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You and me both! :drooling_face:

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Now look what you’ve all done: I’m really peckish so I’ve had to stop work, open a beer (Nanny State as it’s Tuesday), put on music and cook something.

It’ll be a big bowl of mejadra, maybe with a big dollop of yoghurt. Yum.

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Love Lebanese.

Kibbeh, as Inbar says. Just yum, and one of those dishes where, with the work and skill they take, it’s better to buy someone else’s good ones!

And I would also judge a place on its foul moudammas. Shouldn’t be hard to get right, but a traditional dish and all the more reason that they should do it well if they’re going to list it.

Edit: and Baklawa for pudding, obvs!

Enjoy!

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Ooh - baklawa, the king of sweets. I like a few pieces with a stupidly powerful coffee on a Sunday afternoon, with a good book.

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Pre-lockdown we used to eat in a Syrian/Lebanese place every week or two, and I have my favourite dishes. But my suggestion would be just to go for the set menu on your first visit to make ordering easy. It looks like a pretty good selection. Just be careful to remember what each dish is as it arrives. Write the names down if necessary. Then next time, keep your favourites, and swap out some of the dishes you were not so keen on with something new.

You may be asked if you want everything (at least all the non-sweet dishes) on the table at the same time. That is how the locals eat. We normally prefer to get the food in two traunches, leaving the meaty stuff and rice to the 2nd traunch (main course, if you like). That way you do not get food going cold.

As @suiko says, Musar is good with many things. But the Musar people would say it works better with classic European food than Middle-Eastern, and I think I tend to agree. The locals would drink arrak. But don’t let that put you off - take whatever you like and see how it goes. Personally I would normally prefer to drink aromatic white wine, from Alsace for example, or light reds that preferably have some spicy notes - nothing too fancy.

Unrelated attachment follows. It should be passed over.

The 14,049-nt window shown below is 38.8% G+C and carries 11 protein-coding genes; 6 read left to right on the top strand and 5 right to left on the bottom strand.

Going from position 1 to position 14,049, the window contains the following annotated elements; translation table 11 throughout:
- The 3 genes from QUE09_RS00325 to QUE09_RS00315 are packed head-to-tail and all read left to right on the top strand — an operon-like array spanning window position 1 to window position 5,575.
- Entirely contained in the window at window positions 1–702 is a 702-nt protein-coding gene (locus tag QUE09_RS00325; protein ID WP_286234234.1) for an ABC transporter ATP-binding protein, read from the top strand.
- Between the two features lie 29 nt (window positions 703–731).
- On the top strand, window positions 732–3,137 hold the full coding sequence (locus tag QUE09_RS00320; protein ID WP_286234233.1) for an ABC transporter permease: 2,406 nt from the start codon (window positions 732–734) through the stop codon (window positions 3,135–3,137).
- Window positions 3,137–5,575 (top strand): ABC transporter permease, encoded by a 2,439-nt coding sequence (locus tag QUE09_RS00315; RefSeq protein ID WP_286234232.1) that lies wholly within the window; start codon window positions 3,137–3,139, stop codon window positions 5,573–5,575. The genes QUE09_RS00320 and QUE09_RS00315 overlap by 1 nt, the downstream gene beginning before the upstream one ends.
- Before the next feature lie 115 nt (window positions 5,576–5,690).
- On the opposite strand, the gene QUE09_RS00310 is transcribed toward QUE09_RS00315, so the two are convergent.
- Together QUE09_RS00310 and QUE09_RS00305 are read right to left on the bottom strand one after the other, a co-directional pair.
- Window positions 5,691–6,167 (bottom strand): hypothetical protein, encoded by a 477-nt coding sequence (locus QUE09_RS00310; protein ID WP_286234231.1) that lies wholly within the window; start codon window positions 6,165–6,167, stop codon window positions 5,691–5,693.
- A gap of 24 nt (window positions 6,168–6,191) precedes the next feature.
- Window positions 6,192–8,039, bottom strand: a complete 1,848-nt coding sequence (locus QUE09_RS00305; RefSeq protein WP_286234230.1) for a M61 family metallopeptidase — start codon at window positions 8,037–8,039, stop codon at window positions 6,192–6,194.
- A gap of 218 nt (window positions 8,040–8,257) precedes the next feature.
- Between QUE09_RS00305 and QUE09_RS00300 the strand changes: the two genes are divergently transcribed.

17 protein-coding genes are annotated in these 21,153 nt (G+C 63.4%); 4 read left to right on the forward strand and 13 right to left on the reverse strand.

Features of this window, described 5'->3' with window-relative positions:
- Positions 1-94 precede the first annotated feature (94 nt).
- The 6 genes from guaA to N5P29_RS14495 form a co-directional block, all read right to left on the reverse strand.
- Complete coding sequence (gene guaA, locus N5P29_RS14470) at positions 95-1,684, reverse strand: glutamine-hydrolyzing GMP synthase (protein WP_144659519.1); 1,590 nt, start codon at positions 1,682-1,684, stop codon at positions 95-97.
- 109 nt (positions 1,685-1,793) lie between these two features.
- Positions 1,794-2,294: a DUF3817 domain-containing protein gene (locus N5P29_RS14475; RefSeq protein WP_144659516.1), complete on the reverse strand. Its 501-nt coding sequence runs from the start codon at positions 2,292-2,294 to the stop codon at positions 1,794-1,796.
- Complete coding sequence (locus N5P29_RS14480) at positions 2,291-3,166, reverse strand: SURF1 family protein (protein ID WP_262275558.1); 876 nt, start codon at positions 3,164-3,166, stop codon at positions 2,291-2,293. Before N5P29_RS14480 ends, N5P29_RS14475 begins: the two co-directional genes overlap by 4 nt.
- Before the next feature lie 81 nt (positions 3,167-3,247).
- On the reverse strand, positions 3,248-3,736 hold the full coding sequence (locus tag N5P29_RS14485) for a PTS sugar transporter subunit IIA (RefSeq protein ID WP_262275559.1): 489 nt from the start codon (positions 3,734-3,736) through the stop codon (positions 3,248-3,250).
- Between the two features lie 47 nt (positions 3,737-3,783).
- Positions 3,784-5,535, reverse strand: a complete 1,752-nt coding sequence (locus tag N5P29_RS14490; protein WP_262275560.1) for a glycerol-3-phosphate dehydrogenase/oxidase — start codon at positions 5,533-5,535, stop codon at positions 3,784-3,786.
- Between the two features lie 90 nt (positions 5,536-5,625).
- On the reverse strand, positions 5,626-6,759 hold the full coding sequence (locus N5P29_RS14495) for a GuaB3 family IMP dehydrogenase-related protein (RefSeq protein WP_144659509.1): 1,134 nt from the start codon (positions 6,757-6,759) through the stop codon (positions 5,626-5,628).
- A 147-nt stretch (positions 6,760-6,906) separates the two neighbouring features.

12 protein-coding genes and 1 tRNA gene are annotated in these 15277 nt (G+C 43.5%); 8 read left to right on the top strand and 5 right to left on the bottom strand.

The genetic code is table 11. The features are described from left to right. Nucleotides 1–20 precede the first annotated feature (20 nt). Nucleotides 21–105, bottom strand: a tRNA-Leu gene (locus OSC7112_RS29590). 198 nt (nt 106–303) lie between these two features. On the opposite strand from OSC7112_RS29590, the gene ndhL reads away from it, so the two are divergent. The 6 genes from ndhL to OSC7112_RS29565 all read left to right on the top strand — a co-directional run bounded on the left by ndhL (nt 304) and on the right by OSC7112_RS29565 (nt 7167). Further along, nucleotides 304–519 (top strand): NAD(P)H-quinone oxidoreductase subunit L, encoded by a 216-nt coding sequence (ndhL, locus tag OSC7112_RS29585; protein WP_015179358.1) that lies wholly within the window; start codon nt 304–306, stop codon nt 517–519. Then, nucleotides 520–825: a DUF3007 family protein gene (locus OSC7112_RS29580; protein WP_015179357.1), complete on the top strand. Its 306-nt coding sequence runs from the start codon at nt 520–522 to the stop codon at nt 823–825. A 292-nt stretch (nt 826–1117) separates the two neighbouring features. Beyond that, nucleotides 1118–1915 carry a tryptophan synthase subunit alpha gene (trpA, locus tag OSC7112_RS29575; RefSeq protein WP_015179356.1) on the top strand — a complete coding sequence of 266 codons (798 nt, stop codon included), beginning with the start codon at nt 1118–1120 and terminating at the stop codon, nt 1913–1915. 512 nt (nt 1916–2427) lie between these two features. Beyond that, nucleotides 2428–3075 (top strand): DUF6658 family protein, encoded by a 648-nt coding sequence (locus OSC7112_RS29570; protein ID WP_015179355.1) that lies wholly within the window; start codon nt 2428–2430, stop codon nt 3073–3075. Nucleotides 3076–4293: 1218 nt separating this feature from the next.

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As above, don’t have Lebanese food with Musar. Think it was Pierre Mansour who also recently made this point. The white, though, isn’t a bad match in my view… but why you wouldn’t have something cheaper with spiced food I don’t know. Arrak best.

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I’ve found Mas de Daumas Gassac with some age to be a good accompaniment to I suppose what could euphemistically be referred to as generic Eastern and Southern Mediterranean foods. And my new found favourite Pelaverga is lined up for our next mish-mash Mezze. I have high hopes and expectations :grinning:

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Never had arak. Having looked it up it seems to be an anis flavoured spirit. Would ouzo make a suitable alternative? Not that I like it very much, or any other aniseed flavoured drinks. I am thinking either to follow the suggestions for rose or maybe have both a white and a spicy red on the go.

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To be honest I would not fret too much about the choice of drink. As you will have a number of dishes on the table at the same time, whatever you have to drink it will work better with some dishes than others.

I think if I were going to a Lebanese restaurant, and wanted to make it a special treat, I would probably want to have fun trying a number of different wines. If it is free or cheap BYO, I would take 2 or 3. You don’t have to drink it all :wink: